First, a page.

Born of wealthy parents in Streatham, London, Bax was taken (aged 10) by his father to August
Manns' Crystal Palace concerts and by 1896 had begun to compose profusely. He went to the Royal
Academy of Music in September 1900 where he studied composition with Frederick Corder and his compulsion to compose burnt fiercely until the mid-1930s.
Sir Arnold Bax wrote six of his seven symphonies, in fact the best of his music, before he accepted
his knighthood in 1937 and so here we have a composer whose musical world celebrates the
high summer of youth and beauty and mixes with it a razor-edged sense of darker, violent and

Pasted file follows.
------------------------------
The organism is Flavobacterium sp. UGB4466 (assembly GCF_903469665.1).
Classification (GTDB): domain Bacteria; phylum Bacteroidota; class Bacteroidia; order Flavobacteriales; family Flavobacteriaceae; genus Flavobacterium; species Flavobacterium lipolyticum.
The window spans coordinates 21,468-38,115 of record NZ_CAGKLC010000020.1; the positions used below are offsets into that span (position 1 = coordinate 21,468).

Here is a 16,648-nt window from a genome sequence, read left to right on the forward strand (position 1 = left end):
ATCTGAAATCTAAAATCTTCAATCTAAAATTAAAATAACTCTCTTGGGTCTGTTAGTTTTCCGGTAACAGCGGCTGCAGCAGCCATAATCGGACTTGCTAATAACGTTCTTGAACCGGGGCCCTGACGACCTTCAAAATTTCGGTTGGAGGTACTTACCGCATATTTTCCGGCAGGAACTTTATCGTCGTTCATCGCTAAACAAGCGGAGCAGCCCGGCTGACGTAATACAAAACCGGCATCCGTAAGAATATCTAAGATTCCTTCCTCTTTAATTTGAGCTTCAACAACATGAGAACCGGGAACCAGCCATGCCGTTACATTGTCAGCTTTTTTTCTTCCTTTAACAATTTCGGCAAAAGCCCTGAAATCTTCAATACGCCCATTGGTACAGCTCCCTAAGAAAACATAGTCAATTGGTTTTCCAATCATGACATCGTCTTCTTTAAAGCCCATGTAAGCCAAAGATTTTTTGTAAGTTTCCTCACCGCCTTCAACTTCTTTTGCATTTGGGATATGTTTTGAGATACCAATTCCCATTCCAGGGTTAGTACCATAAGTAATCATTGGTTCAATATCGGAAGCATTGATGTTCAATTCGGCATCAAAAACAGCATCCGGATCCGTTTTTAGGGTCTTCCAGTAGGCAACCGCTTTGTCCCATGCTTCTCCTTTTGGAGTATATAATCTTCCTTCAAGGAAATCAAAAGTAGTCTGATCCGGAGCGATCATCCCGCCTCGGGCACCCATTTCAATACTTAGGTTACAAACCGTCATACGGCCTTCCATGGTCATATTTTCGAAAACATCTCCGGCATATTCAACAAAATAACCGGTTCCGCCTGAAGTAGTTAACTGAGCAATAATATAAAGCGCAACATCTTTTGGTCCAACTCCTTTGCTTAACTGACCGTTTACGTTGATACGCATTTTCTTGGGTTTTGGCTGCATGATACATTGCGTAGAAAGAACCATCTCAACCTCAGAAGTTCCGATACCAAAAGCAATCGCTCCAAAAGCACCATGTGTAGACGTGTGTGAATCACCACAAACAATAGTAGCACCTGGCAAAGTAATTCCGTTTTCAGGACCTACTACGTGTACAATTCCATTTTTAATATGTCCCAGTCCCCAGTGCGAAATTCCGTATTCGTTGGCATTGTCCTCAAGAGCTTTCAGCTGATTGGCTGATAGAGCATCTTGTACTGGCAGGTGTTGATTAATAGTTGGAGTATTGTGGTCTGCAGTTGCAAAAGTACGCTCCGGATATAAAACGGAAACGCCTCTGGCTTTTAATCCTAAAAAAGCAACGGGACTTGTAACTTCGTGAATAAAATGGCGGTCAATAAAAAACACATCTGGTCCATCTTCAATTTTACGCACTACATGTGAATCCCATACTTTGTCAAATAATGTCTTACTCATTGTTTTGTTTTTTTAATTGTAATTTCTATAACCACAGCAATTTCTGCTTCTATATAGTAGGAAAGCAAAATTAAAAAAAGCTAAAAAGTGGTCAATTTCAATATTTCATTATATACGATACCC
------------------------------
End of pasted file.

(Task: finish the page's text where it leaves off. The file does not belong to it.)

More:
impassioned moods which storm through the music conveying a great sense of drama and urgency.
There is no sign of the hackneyed rural element which many people, sometimes unfairly, associate
with British music. Bax's music is frequently based around his love of Irish legends and imagery of
the crashing waves off the Gaelic and Cornish coasts abound.
He was an inexperienced 17-year-old when he wrote this one movement horn 'sonata' and we
could speculate that perhaps it is an unfinished work and that maybe there is another, more
detailed score lying around, waiting to be discovered.
The current edition of the Horn Sonata is based on a manuscript held in the British Library (MS Mus. 1600, ff.1-6v) and used by kind permission of the Bax Trust.